Researchers have discovered a new family of Android malware that successfully evaded all antivirus products on the VirusTotal web service. Palo Alto Networks named this malware family 'Gunpoder' based on the main malicious component name, and Palo Alto Networks' threat intelligence team Unit 42 observed 49 unique samples across three different variants.
This finding highlights the fine line between “adware,” which isn’t traditionally prevented by antivirus products, and malware, with its ability to cause harm.
Samples of Gunpoder have been uploaded to VirusTotal since November 2014, with all antivirus engines reporting either “benign” or “adware” verdicts, meaning legacy controls would not prevent installation of this malware.
While researching the sample, the Unit 42 team observed that while it contained many characteristics of adware, and indeed embeds a popular adware library within it, a number of overtly malicious activities were also discovered, which the researchers believe characterises this family as being malware, such as: collecting sensitive information from users; propagating itself via SMS message; potentially push fraudulent advertisements; and ability to execute additional payloads.
Gunpoder targets Android users in at least 13 different countries, including India. One interesting observation from the reverse engineering of Gunpoder is that this new Android family only propagates among users outside of China.
The Gunpoder malware includes legitimate advertisement libraries within the samples. Those ad libraries are easily detected and may also include aggressive behaviors. The malware samples successfully use these advertisement libraries to hide malicious behaviors from detection by antivirus engines. While antivirus engines may flag Gunpoder as being adware, by not flagging it as being overtly malicious, most engines will not prevent Gunpoder from executing.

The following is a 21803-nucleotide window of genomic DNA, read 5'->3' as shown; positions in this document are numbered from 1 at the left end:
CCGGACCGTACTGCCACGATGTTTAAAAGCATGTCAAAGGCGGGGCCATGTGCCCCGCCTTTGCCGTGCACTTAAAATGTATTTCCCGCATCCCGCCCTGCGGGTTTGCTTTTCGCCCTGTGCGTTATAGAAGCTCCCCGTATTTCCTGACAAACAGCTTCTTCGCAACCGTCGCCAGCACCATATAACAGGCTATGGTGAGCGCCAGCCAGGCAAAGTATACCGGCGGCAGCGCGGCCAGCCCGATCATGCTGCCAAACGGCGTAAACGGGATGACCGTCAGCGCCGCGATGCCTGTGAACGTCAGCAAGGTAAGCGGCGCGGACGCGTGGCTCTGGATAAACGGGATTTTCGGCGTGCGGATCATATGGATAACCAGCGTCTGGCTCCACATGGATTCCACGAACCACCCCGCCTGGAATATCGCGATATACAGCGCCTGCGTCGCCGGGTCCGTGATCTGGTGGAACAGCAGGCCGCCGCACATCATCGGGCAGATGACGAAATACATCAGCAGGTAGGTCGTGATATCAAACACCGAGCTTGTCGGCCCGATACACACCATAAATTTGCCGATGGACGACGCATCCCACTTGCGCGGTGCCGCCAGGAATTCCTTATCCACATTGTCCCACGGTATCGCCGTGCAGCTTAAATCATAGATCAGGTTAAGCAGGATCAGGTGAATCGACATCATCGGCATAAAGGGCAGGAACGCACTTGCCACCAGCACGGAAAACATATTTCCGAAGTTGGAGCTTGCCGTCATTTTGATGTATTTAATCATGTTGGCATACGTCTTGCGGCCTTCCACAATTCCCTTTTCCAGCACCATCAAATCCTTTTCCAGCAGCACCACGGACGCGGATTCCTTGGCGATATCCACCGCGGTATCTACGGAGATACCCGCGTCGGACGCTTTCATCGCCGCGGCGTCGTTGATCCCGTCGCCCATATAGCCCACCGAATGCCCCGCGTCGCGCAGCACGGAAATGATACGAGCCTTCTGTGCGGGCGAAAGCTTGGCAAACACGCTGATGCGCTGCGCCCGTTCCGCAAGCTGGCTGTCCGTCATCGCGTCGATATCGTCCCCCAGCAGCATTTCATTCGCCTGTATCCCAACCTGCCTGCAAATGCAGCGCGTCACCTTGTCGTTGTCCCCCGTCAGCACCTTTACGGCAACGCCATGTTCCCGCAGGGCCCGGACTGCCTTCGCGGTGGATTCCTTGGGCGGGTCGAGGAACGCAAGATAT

Users who have executed Gunpoder are shown a notification that includes the legitimate advertising library. "We believe the notification was intentionally added in order to use the legitimate library as a scapegoat," the researchers said.
Gunpoder samples embed malicious code within popular Nintendo Entertainment System (NES) emulator games, which are based on an open source game framework (http://sourceforge.net/p/nesoid/code/ci/master/tree/).
Palo Alto Networks has witnessed a trend of malware authors re-packaging open source Android applications with malicious code. Gonpoder makes use of this technique, which makes it difficult to distinguish malicious code when performing static analysis.
Samples observed support online payments, including PayPal, Skrill, Xsolla and CYPay.
It was discovered that Gunpoder steals victims’ browser history and bookmark information
Additionally, Gunpoder will collect information about all installed packages on the victim’s device. It also provides capabilities for executing payloads. The dynamic code for loading and executing the payload after decrypting reside in “com.fcp.a” and “com.fx.a” components.
Thus far, Palo Alto Networks has observed 49 unique samples of the Gunpoder family; and found three different groups of variants within this family. Specifically, variants of group 1 (12 samples) can propagate via SMS and entice users to make a payments. Variants of group 2 (16 samples) can only entice users to make a payment, and variants of group 3 (21 samples) do not contain SMS propagation or entice users to make payments. Group 3 was discovered to be the newest of the Gunpoder malware variants.
Updated Date: Jul 13, 2015 12:25:59 IST